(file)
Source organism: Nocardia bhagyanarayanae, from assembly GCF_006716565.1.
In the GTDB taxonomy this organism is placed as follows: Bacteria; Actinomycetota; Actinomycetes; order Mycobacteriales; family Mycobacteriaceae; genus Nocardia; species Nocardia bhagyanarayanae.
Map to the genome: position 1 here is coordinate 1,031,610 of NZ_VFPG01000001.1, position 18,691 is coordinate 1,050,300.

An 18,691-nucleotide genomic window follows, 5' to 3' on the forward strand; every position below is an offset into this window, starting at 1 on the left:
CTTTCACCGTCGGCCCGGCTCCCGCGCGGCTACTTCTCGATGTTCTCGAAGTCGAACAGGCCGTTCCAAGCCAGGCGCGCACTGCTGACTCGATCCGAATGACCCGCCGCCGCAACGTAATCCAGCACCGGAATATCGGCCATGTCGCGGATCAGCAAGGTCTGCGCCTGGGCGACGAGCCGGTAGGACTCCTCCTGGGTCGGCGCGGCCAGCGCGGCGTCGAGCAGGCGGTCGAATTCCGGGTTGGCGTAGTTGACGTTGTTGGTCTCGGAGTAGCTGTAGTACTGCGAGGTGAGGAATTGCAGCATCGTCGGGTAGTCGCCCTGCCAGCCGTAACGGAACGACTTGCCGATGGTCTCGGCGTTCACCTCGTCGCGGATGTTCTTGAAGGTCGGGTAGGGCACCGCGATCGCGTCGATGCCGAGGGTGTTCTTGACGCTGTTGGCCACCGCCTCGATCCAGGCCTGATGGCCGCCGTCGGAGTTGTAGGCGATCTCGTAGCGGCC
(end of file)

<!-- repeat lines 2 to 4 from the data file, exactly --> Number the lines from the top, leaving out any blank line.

In the GTDB taxonomy this organism is placed as follows: Bacteria; Actinomycetota; Actinomycetes; order Mycobacteriales; family Mycobacteriaceae; genus Nocardia; species Nocardia bhagyanarayanae.
Map to the genome: position 1 here is coordinate 1,031,610 of NZ_VFPG01000001.1, position 18,691 is coordinate 1,050,300.

An 18,691-nucleotide genomic window follows, 5' to 3' on the forward strand; every position below is an offset into this window, starting at 1 on the left: